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Millions flee Syria but many trapped

Three million Syrian ­refugees have registered in neighbouring countries, but many remain trapped by the advance of Islamist ­militants or are having ­difficulty in reaching open border crossings, the United Nations said.

Syrians desperate to leave their war-engulfed homeland are forced to pay hefty bribes at armed checkpoints proliferating along Syria's borders, or to smugglers, the UN refugee agency said.

The record figure is one million refugees more than a year ago, while a further 6.5 million are displaced within Syria, meaning that "almost half of all Syrians have now been forced to abandon their homes and flee for their lives," it said.

"The Syrian crisis has become the biggest humanitarian emergency of our era, yet the world is failing to meet the needs of refugees and the countries hosting them," said Antonio Guterres, UN High Commissioner for Refugees.

Hollywood actress ­Angelina Jolie, who serves as UNHCR special envoy, said in a separate statement: "Three million refugees is not just another statistic. It is a searing indictment of our collective failure to end the war in Syria."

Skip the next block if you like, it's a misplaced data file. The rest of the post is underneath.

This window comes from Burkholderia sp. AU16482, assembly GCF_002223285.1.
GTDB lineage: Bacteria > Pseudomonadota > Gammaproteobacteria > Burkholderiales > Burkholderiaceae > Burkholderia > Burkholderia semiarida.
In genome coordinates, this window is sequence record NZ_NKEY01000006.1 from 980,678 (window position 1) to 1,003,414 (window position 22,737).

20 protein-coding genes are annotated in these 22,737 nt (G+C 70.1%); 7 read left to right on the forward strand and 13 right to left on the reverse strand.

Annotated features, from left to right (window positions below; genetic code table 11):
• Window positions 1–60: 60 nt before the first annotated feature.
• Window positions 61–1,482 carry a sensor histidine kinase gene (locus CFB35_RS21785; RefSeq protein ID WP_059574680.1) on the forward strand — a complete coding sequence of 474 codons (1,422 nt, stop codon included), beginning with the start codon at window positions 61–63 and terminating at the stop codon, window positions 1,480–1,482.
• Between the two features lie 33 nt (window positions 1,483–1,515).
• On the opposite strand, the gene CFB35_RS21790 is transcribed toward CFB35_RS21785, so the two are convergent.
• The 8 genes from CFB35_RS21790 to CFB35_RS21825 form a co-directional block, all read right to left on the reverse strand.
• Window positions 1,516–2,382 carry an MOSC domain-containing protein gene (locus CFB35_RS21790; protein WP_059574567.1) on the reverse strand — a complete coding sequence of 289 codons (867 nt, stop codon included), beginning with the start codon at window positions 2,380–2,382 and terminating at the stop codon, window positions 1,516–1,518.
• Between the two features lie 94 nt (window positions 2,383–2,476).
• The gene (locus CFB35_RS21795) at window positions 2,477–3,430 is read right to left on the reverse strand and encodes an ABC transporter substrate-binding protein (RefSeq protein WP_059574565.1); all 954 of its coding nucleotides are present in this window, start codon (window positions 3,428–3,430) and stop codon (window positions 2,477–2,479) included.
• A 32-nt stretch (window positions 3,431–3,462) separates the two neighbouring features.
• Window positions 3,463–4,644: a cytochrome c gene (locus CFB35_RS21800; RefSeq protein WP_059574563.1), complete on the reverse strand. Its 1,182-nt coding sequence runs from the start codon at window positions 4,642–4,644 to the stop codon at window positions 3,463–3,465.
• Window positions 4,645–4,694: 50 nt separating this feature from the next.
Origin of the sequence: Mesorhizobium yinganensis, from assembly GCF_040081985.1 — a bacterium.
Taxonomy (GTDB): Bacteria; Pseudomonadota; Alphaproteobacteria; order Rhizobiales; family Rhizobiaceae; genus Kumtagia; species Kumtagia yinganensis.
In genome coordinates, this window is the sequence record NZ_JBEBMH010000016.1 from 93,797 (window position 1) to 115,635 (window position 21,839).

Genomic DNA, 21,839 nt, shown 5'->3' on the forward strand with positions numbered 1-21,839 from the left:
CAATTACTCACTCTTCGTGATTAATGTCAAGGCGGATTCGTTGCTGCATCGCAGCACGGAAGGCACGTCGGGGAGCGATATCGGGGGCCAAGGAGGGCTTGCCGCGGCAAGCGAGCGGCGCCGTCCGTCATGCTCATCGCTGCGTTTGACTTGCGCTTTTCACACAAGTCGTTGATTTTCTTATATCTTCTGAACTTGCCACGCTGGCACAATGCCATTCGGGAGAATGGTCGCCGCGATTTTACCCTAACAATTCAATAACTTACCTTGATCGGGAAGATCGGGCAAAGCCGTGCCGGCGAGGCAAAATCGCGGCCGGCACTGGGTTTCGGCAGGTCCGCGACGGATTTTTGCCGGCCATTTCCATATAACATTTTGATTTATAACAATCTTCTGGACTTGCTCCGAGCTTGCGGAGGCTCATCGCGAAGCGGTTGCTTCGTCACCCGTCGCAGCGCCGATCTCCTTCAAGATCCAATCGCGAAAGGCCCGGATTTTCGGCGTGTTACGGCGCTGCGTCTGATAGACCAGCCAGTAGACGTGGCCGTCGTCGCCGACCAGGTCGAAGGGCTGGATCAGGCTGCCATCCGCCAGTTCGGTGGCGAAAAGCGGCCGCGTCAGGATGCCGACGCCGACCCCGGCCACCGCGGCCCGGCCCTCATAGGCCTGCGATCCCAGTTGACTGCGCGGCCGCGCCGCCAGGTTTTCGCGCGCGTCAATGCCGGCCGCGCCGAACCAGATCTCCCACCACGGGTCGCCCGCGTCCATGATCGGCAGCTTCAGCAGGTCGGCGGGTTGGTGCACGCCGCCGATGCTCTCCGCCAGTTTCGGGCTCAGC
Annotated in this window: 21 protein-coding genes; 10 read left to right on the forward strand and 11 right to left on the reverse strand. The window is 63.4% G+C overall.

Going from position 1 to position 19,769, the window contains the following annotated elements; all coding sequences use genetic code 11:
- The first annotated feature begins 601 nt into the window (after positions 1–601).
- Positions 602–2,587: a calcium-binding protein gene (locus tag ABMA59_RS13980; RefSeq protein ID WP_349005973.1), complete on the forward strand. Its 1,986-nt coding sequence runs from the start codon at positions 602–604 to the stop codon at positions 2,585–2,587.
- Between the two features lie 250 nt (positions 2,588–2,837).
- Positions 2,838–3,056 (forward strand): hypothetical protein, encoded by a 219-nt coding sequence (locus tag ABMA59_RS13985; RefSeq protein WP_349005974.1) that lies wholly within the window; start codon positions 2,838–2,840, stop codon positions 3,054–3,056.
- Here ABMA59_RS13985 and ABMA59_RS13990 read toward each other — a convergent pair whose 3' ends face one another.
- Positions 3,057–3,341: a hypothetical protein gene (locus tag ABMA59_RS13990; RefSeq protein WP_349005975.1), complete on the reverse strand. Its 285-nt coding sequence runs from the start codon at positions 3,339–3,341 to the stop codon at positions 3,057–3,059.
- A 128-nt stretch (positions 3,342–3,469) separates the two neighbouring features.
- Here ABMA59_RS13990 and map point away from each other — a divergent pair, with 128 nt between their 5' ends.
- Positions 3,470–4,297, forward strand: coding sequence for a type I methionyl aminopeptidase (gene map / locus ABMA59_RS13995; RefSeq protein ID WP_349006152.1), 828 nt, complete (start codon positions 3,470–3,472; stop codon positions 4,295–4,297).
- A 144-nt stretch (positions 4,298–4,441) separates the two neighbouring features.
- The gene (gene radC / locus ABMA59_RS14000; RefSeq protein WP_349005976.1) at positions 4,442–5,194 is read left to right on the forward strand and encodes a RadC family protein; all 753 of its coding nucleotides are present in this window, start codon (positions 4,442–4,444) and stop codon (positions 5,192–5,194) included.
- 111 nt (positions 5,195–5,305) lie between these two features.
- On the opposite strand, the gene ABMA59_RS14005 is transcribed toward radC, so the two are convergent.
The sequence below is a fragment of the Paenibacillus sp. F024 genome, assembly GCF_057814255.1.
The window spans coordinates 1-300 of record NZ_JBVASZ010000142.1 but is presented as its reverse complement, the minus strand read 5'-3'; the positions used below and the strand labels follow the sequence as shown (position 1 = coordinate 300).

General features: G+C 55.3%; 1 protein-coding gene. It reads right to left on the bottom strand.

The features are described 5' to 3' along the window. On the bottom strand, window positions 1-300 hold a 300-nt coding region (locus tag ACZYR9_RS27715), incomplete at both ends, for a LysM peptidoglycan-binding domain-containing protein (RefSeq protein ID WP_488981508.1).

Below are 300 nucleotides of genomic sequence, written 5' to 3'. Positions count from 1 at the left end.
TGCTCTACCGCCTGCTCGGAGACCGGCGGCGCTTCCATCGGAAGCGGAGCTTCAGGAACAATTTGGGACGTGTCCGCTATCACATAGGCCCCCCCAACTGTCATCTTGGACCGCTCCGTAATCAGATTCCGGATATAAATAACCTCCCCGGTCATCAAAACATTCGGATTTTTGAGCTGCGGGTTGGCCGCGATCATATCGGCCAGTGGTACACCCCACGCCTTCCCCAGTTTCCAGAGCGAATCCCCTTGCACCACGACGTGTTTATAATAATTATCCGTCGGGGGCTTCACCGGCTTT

The vast majority of Syrian refugees remain in neighbouring countries, with the highest concentrations in Lebanon (1.17 million), Turkey (830,000) and Jordan (613,000), the UNHCR said.

Some 215,000 refugees are in Iraq, with the rest in Egypt and other countries. Syrians have also been among migrants who have drowned in the Mediterranean while trying to reach Europe, Ms Jolie said.

The host governments estimate that hundreds of thousands more Syrians have sought sanctuary in their countries without formally registering, the agency said.

But there are worrying signs that the journey out of Syria is becoming tougher for desperate families, it added. Some areas of Syria are emptying out as the front lines in the conflict shift.

"Recent arrivals to Jordan, for example, are running from attacks in the areas of al Raqqa and Aleppo," the UNHCR said.

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